I did have some clear skies the night ZTF was closest to Earth and I can say that the average person would never see this with their naked eyes. I certainly did not and I knew exactly where to look. It was easily visible in binoculars but very washed out with the moonlight. That is it was just a faint smudge. With a telescope the comets core was well defined but the rest of the detail was lost in a moon lite sky.

Around the 10th of February comet ZTF was approaching Mars and fortunately my skies were clearing as well. Over the next few nights I imaged ZTF by Mars. Examining the images on screen as they were downloading I was struck by wonderful paring of a this green comet with a reddish orange Mars against a dark sky.

This may have been the best time to share the comet with the general public. To have a live digital feed for people to see (usually called EAA – Electronically Assisted Astronomy). By itself the comet would have looked nice on a screen but when it was near Mars the sight was very pretty.


  1. I was impressed with this authors reflection on trying to view the comet.

Tau-Herculids: Observing Report

In 1995 The comet 73P/Schwassmann-Wachmann suddenly increased in brightness and broke up. This event was unexpected and due to its orbit being close to Earth the possibility of a future encounter with its debris could result in a meteor shower. Joe Rao wrote one such paper back in 2020 and many of us meteor observers were interested in the conclusion we could see something in 2022. As the time drew closer many more articles like this one in EarthSky further fueled the anticipation that something might happen.

Fast forward to Saturday May 28th and I was facing a problem: the weather forecast looked poor for eastern Kansas. During the week before I was carefully watching the weather and the Clear Sky Chart(s) for my area. By Sunday it was clear the models were predicting accurately and my area would be cloudy. Monday the 30th was the latest and last model run I would check on the Clear Sky Charts. South-central Kansas looked good with no clouds forecast through 1AM. Fortunately I had been researching a destination and had a spot picked out.

Late Monday afternoon I headed down to Kingman Kansas, about 45 miles west of Wichita. Outside that town to the west is Kingman State Fishing Lake and Wildlife Area which has its own Clear Sky Chart. It took about 3 1/2 hours driving to end up at my chosen spot. Thirty minutes later I was setup and waiting to observer the Tau Herculid (TAH) meteor shower. It could be just one meteor or it could be much more.

Waiting for darkness. Two cameras and SQM meter ready to go.

As true darkness neared, before I was officially observing, I saw three TAH meteors. This was a good sign! Any other year that maybe what one would see all night out of this practically unknown meteor shower. Once astronomical darkness had started I was officially observing. The night sky was reasonably good with a lot of moisture and atmospheric extinction near the horizon. My overhead SQM readings averaged 6.4 visual limiting magnitude, certainly a decent location despite the light domes from nearby towns.

The meteor shower was good but there was not an epic outburst of meteors that could have been possible (but was unlikely). For the Tau Herculid meteor shower this was an exceptionally active night, an outburst. And that was the point of this adventure, on this night Earth passed through a stream of debris from a very recent comet breakup. The model predictions that we would encounter some material from the 1995 break up turned out to be correct.

My actual observing report is filed here at the IMO. I recorded a total of 32 TAH meteors that night. Its possible I under counted the TAH meteors as I was a bit uncertain in some cases as the radiant area seemed pretty large. Meteors most often had short trails but I was surprised how bright many were compared to what I expected. During my night out I had two cameras running and based on @JAtanackov’s suggestion I ran one camera with a narrower FOV lens than I normally use. This 50mm/f1.4 lens was stopped down to 1.8 and captured a number of Tau Herculid meteors that likely would not have shown up very well using my wider angle lens. A quick review of the 700+ images captured on that camera shows one very bright meteor with an interesting sequence of images which I will post later.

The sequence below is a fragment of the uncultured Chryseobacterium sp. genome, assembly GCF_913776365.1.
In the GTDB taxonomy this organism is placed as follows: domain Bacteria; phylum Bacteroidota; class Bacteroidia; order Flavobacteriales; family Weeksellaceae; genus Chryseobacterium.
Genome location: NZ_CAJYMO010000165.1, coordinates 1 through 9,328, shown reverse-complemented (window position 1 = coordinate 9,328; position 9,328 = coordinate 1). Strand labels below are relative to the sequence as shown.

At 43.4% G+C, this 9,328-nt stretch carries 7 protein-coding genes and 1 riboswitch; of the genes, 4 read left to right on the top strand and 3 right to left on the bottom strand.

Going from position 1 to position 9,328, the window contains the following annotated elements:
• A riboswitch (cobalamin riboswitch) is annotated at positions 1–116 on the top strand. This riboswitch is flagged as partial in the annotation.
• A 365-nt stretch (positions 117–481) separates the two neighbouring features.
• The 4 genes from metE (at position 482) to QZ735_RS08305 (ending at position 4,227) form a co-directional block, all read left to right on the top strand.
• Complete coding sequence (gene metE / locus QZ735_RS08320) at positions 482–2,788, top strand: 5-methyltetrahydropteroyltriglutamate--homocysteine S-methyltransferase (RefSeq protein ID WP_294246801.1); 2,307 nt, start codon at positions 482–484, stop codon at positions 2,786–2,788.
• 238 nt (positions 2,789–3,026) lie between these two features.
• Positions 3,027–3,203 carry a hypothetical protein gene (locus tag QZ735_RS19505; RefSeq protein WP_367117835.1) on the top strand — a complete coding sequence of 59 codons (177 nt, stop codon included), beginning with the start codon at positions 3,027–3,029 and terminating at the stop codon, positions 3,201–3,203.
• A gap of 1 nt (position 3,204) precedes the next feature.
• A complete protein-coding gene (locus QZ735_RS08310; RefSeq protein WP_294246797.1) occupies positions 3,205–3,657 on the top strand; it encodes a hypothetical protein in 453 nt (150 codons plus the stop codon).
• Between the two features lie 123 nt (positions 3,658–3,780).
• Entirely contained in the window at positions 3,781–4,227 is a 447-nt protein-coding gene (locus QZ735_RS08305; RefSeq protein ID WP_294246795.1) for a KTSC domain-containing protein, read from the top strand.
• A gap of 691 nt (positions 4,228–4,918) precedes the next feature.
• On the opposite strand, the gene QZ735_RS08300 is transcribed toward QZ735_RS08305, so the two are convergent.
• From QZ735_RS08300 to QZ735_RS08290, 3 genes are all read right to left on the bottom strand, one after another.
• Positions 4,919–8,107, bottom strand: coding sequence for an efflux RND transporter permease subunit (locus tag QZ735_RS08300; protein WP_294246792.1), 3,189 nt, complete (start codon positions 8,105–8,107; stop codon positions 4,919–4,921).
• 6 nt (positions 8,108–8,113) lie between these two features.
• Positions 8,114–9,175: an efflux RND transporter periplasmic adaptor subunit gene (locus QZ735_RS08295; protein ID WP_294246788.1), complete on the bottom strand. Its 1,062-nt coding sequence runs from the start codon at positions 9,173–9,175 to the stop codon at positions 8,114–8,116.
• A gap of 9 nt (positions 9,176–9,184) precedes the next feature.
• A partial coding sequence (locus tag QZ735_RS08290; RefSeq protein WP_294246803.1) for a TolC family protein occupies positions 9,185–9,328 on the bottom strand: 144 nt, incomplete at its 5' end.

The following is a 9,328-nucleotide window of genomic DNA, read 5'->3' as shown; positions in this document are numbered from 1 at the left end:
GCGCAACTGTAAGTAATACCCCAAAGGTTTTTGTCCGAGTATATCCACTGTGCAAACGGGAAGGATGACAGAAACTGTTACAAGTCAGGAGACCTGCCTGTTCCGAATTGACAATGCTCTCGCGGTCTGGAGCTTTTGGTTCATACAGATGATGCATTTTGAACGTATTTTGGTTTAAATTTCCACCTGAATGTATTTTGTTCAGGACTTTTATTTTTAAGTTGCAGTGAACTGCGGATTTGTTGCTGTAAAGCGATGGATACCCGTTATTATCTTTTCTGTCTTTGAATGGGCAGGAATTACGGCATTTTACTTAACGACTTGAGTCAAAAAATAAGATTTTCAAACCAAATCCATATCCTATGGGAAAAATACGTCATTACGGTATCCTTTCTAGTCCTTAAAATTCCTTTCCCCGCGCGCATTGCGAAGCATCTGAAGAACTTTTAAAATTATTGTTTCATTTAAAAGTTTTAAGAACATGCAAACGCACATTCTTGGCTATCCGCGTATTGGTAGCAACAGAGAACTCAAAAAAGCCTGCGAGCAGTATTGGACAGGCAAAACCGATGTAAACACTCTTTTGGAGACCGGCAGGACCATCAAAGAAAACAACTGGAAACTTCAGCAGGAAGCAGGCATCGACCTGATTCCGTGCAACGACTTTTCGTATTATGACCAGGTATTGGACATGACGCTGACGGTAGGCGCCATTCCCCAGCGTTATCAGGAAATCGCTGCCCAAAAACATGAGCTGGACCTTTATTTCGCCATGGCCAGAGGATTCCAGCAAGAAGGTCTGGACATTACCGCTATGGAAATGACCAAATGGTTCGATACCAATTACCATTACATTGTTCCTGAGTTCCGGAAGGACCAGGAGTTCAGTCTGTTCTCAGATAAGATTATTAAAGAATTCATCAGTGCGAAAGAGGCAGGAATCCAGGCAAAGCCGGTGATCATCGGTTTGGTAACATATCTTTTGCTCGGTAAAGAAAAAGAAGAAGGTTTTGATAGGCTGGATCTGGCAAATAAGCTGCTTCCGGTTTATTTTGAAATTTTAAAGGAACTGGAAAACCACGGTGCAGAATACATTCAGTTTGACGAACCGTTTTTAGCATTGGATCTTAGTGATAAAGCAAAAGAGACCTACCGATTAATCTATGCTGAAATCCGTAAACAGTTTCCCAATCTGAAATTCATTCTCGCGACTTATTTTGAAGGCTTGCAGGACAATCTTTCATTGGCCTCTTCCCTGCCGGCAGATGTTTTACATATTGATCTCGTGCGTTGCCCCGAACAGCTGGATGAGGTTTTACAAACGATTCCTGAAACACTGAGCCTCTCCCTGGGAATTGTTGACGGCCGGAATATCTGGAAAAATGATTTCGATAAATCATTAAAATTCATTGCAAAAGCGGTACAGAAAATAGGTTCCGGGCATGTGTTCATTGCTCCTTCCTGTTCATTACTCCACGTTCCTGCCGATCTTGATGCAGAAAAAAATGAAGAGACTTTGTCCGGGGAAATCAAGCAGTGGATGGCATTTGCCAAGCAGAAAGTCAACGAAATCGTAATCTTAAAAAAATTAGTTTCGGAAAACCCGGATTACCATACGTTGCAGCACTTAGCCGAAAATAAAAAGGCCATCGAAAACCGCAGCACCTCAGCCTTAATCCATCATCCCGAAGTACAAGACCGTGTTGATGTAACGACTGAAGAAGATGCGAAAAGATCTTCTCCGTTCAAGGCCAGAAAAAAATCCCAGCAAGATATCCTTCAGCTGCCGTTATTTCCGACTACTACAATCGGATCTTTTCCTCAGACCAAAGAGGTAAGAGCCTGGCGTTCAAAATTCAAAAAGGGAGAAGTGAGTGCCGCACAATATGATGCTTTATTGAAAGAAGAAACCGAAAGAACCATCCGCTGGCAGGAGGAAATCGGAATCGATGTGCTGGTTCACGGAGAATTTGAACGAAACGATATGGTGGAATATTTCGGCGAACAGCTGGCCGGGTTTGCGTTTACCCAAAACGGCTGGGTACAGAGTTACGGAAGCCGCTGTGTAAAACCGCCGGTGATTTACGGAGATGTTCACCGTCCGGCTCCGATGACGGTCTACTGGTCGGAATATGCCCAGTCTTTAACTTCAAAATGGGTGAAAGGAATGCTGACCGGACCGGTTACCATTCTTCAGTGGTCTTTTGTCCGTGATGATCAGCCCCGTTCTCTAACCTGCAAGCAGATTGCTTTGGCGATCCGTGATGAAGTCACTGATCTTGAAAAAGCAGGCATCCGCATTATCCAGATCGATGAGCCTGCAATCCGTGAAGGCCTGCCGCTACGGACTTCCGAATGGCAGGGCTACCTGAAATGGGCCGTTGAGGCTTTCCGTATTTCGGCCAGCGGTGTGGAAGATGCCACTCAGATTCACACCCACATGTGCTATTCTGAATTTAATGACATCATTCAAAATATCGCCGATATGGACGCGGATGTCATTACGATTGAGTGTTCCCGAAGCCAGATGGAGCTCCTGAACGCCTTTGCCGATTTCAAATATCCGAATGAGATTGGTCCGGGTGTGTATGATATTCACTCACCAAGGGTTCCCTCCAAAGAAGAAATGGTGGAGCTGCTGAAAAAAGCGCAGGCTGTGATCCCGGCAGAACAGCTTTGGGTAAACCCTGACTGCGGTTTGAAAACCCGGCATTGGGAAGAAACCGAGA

Lunar Eclipse: May 15th

Sunday the 15th was a wild weather day as a storm blew through my area in the morning knocking out power for myself and a lot of people in the metro KC area. However, as forecast, the sky cleared later for the lunar eclipse. This is the last ‘complete’ total lunar eclipse visible at my location for several years to come (1) so I was anxious to watch it. For me this was an exceptionally nice eclipse and hopefully I have a few pictures to post later. Pictures are nice but truly experiencing a total lunar eclipse is where its at.

What made this total Lunar eclipse particularly great was how dark the moon got. Probably the darkest I have ever seen it. I am not alone in thinking that as others commented on the darkness as well. It truly was a spectacle with the dark orange-red moon floating among the stars. This is something I feel requires darker skies to fully appreciate.

For me one of the most interesting and exciting characteristics of a total lunar eclipse is experiencing the changing moonlight as the hour from first contact (U1) to eclipse (U2). At first as the Earth’s shadow takes a small bite out of the moon its not significant but each passing minute slowly reduces the moonlight until its gone. Even then the moon is going through a transition from the dark of eclipse start to maximum darkness at greatest eclipse and back to slowly brightening again as it heads towards the eclipse end.

Certainly one doesn’t have to sit outside watching the entire time. Lunar eclipses are fairly slow so one can enjoy the view for awhile and take a break. However just coming out once to see the moon at maximum eclipse isn’t watching an eclipse. Its just taking a peek, you lose the magic of going from a bright full moon illuminating the landscape to the eerie scene of a dark moon. Something that doesn’t happen regularly and only during a total lunar eclipse.

RMS Station Online

Composite image of meteors captured last night at my station, center meteor looks like a nice one!

Over the past weeks I’ve been finishing up a long running project to build a station to be part of the Global Meteor Network (GMN). Its been an interesting project that I will be posting more about soon. The short summary is the GMN is a network of inexpensive cameras that collect and report data for use in meteor research. Up until today I’ve been finalizing the configuration and testing its operation but I’ve not been a contributing station.

Tonight it will watch the sky and collect data as an official part of the GMN.